Hotel/Accommodation, Prep, Travel

The Year of Traveling Fearlessly: Picking your Accommodation on a Solo Trip

May 27, 2016

Picking Your Accommodation on a Solo Trip Picking where to stay on your trip is probably the most daunting task when booking travel outside of deciding where to go. This is not just a solo traveler issue either, but it becomes more pronounced when you are traveling alone. There are many things you may want to consider when picking a place. Hotels are not your only option! Here are my tips for picking the type of accommodation you want and what other factors you should consider when booking.

What Kind Of Accommodation?

What is most important to you when picking the kind of place you stay in? This sometimes varies depending on your location and the time of year you are traveling.

Hotels –  Good for shorter trips when you don’t have lots of time and need to be close to the attractions or public transportation. Hotels are also great since you can ask staff for advice or the maybe even the concierge to book things for you. Also, they are good if you have mobility issues as most will have an elevator and or have ground floor rooms. Don’t think you can’t book a hotel because it will be expensive! Not all hotels are expensive.

Hostels – Hostels are good if you are watching your budget, which doesn’t always mean they are cheap and uncomfortable! Hostels are slowly changing their image and many have private rooms at a fraction of what a hotel would be. It just may mean you have a communal bathroom or a small room, but who cares you aren’t living there forever right! Hostels are also great if you want to meet people as they usually have communal areas and sometimes free tours or happy hours. Several other travel bloggers I follow on Snapchat have been staying at hostels and I have been amazed at how nice they are and they have some amazing art on the walls! The Hostel Girl reviews hostels all over the world and is a great resource if you are looking for a hostel.

Apartment or Airbnb – If you want to live like a local, then I highly recommend that you stay in an apartment or Airbnb rental. The apartment gives you a feel for what living in that city is truly like. If you stay with someone in an Airbnb then they can give you the local’s insight into the city. In many cities, Airbnb is cheaper than a hotel. The other advantage is that you may have access to a kitchen allowing you to cook for yourself and save money. If you are traveling for a longer period of time then cooking for yourself is very helpful to the budget. Also, you may have access to laundry facilities in an apartment or Airbnb.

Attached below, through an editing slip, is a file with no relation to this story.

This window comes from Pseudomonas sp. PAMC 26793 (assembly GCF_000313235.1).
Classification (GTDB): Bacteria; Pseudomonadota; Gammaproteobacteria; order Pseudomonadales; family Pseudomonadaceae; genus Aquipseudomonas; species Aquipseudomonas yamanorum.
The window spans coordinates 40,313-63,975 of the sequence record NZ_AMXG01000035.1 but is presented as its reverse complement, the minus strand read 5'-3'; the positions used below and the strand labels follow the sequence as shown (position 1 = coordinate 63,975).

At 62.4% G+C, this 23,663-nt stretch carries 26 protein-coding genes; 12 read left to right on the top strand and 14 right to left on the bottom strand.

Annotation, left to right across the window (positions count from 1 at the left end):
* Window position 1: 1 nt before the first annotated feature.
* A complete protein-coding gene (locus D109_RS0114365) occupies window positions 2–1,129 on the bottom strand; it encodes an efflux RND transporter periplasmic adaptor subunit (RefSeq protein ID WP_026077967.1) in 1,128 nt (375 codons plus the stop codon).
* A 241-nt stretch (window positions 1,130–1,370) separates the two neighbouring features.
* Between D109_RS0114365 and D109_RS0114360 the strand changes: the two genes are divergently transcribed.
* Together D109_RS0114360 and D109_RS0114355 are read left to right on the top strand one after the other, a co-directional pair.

House sitting –   Another great option if you are staying longer in a location. If you are not familiar with house sitting, basically you look after someone’s home for an extended length of time. Usually, there are chores involved, such as taking care of pets or garden. The upside is that this is usually an exchange of services and you don’t pay any money to stay at their house. You will also get to experience living like a local and have access to a kitchen.

Couchsurfing – While Couchsurfing sounds similar to Airbnb, it differs in a huge way in that you are not paying to stay at the person’s apartment or house. However, you may actually be sleeping on a couch! This is definitely not for everyone and you need to check other’s reviews for safety factors.

How Do I Chose Where I Want to Be?

Once you have decided what kind of accommodation you want to stay in, then you can research where you want to stay. Here is what I look for in a place to lay my head.

Reviews! – My first stop is TripAdvisor for hotel reviews. I know lots of people discount them since some people have claimed that negative reviews have been deleted, but not all of them are and I have found it is a good place to start. I especially like that they tell you the most popular places in town and the map view. Keep in mind that one negative review does not outweigh all the positive reviews or vice versa. One person could be incredibly picky or have unrealistic expectations of a place. Pay attention to what negative things people are talking about because it could be about things that don’t bother you. I frequently see complaints about small rooms in Europe and I know that small hotel rooms in Europe are normal and I don’t care! Some people complain about outside noise, but I know that some people like outside noise as it helps them sleep. Airbnb and Couchsurfing also have reviews.